In Little Green Men, Buckley imagines a super secret government agency in charge of faking alien abductions. I don’t want to give away too much, but the plot centers around two men — the pompous, Ivy league stuffed-shirt John Oliver Banion, and Nathan Scrubbs, the frustrated foot soldier of the mysterious government agency. As the plot unfolds, Buckley lampoons both the Washington insider set and the wacky alien abductee world, and he also makes fun of the ease with which the American public opinion swings, often courtesy of media reports. His satires encompasses all branches of government as well as journalism.
But while Buckley’s sharp wit sheds light on much of the excess of American popular culture and Washington cronyism, he manages to garner sympathy for Banion and Scrubbs. His plot twists unwind a little too neatly, but this is after all, satire, and the ending isn’t expected to be ambiguous. Again, I don’t want to be a spoiler, but if you were at all paying attention to politics and pop culture in the 1980’s and 1990’s, you’ll throughly enjoy the barbed references to the Million Man March, the caricatures of D.C. power hostesses, pundits, lawyers, and political operatives, and the X-Files world of alien abductee organizations and conspiracy theorists. Little Green Men is great fun.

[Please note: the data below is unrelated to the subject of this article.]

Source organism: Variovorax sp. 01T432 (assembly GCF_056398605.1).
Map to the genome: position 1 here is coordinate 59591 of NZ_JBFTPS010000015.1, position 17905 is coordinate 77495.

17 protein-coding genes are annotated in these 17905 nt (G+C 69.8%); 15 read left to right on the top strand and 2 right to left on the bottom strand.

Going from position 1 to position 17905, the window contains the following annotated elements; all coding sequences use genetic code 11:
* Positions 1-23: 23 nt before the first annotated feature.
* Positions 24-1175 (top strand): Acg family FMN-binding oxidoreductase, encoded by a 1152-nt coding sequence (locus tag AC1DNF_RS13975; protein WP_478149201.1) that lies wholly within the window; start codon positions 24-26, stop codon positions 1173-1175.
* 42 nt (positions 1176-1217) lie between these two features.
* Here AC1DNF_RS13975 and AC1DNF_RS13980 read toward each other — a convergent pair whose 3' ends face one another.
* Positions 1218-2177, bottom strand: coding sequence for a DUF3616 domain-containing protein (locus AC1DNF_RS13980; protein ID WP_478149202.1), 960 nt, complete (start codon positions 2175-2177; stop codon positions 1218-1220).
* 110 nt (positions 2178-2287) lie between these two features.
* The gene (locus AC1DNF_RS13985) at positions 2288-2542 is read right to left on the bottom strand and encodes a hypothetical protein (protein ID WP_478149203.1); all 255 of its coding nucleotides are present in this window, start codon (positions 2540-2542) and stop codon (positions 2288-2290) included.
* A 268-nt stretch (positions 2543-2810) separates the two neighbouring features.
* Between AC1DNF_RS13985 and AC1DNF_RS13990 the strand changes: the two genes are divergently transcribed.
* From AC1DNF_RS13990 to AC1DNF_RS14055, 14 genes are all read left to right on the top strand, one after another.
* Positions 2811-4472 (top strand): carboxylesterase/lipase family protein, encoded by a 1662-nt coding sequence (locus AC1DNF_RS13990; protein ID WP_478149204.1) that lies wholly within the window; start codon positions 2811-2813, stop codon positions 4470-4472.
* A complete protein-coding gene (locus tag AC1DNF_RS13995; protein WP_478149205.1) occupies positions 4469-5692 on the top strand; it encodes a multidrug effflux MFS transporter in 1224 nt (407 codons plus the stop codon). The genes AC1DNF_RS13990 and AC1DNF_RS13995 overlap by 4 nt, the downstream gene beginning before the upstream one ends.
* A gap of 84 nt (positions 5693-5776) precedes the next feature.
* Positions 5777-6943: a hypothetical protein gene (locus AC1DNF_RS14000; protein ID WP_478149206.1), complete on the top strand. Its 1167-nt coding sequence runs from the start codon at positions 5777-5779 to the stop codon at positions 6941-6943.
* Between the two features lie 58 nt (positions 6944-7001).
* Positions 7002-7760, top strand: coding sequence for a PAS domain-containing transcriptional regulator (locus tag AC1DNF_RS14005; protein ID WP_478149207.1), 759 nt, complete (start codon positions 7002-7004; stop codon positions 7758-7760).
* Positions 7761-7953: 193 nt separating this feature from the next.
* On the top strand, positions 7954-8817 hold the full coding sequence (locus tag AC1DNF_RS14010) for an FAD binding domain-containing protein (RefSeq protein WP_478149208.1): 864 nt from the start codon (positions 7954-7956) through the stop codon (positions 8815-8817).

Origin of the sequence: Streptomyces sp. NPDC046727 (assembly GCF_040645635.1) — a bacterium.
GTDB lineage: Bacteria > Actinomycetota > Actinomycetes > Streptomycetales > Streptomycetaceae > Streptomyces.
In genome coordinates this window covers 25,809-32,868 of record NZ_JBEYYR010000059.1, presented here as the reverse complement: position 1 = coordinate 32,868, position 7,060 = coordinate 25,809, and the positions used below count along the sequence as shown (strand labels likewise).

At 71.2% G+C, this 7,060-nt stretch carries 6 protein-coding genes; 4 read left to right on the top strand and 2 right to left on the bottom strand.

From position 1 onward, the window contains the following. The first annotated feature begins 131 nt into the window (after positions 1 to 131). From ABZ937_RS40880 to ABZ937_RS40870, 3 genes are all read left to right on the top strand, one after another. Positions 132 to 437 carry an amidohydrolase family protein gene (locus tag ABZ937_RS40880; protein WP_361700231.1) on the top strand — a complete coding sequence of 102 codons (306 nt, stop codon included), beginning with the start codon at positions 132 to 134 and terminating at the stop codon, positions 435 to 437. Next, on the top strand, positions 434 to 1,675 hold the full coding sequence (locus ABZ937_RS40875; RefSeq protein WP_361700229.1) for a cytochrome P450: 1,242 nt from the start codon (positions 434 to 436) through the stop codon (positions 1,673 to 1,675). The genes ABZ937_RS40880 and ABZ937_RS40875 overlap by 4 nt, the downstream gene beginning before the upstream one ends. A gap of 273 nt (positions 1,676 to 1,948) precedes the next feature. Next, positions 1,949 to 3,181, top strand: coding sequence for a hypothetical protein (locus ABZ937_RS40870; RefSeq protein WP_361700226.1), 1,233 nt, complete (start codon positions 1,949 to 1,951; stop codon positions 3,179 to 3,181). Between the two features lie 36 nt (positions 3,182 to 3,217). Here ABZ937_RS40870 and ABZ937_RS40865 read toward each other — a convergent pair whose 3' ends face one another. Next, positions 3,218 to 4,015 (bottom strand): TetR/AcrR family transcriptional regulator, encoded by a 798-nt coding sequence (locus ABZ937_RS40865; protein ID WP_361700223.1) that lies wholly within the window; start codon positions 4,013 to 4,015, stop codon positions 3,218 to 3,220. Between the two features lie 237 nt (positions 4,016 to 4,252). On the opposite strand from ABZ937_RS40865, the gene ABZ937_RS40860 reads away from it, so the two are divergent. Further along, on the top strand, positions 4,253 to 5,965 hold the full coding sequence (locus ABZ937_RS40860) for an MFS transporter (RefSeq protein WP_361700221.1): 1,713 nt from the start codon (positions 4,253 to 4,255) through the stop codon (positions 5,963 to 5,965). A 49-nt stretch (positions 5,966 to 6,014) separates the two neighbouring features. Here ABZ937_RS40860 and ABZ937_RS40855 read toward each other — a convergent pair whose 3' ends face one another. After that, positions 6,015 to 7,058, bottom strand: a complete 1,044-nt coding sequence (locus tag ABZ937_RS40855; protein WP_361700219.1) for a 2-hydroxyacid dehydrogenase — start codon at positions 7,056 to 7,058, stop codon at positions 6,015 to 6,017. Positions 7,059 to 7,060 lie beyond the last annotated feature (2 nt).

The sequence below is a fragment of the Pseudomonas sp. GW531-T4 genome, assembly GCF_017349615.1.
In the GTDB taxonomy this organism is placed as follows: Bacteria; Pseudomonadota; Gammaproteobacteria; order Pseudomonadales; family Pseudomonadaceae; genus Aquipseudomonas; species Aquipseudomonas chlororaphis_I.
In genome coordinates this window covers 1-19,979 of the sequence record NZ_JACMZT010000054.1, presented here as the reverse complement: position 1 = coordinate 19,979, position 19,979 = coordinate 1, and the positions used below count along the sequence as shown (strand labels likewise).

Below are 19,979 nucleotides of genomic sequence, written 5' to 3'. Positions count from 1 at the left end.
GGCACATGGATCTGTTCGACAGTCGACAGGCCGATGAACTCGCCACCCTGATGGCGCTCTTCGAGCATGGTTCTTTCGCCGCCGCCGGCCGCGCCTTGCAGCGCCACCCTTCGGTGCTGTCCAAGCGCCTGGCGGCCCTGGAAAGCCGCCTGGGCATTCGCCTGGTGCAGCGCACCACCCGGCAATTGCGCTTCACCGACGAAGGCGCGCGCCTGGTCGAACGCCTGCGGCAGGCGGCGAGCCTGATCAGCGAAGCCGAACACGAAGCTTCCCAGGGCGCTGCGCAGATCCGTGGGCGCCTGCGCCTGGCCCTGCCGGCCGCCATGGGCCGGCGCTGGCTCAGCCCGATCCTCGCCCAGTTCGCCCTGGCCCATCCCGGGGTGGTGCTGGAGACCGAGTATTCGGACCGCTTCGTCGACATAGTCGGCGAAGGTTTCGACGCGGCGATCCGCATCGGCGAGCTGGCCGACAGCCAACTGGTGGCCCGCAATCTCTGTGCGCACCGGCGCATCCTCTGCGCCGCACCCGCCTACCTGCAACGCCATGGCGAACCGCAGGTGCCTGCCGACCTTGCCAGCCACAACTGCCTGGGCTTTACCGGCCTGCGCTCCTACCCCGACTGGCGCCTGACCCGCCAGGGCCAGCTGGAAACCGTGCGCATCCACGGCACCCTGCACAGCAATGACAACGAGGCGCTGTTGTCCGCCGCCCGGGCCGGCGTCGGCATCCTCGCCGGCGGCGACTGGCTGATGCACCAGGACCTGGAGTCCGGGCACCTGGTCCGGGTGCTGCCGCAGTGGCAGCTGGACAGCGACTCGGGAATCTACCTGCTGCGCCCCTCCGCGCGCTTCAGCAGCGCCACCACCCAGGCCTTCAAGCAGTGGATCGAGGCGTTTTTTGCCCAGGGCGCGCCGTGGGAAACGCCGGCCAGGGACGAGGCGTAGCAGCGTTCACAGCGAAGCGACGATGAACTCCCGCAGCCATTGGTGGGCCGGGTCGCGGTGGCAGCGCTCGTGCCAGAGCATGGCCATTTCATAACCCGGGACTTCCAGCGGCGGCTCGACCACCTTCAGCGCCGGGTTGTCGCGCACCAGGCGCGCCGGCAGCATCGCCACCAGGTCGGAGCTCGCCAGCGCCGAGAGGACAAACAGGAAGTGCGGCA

Far more sober in setting and plot is The Kitchen Boy, a debut novel by Robert Alexander. As the story begins, a widower is putting his affairs in order for his only heir, his beloved granddaughter. It is clear from the start that the man expects to die soon. Before that happens, he feels he must record the story of his life’s darkest hours, when he served as kitchen boy to the Tsar Nicholas II and his family during their imprisonment in Siberia.
Alexander drops very subtle hints throughout the novel to give the impression that all is not as the protagonist tells us. Is he, Mikhail, a successful and very wealthy emigrant, the kitchen boy Leonka? Why has he hidden his story from his family all his life? And why is he revealing it now? Will his granddaughter be able to piece together the evidence he is leaving her to get to the real truth?
There is no way to say more without spoiling the mystery, but The Kitchen Boy was a quick read, rich in period detail, and with a pleasantly surprising ending. Alexander clearly did meticulous research, and he shares the inspiration for the book and some of the historical materials he reviewed on the book’s elaborate website. The fact that the Romanov’s last days are a real life mystery, complete with missing bodies and lost treasure, adds to the mystique of the novel’s imaginative plot. The website includes a number of links which augment the careful historical detail in the book. Don’t miss this great resource.
When it’s 107, as our thermometer read when I began this post, it is strangely comforting to read about frigid Siberia. The chilling scenes at the end of the book are a little more detailed than I would prefer, but it’s well known that the Romanovs were brutally murdered, so the reader isn’t taken entirely by surprise when the brutality begins. The horror is over quickly, just as it was on that night in 1918.
Unfortunately, so is the book.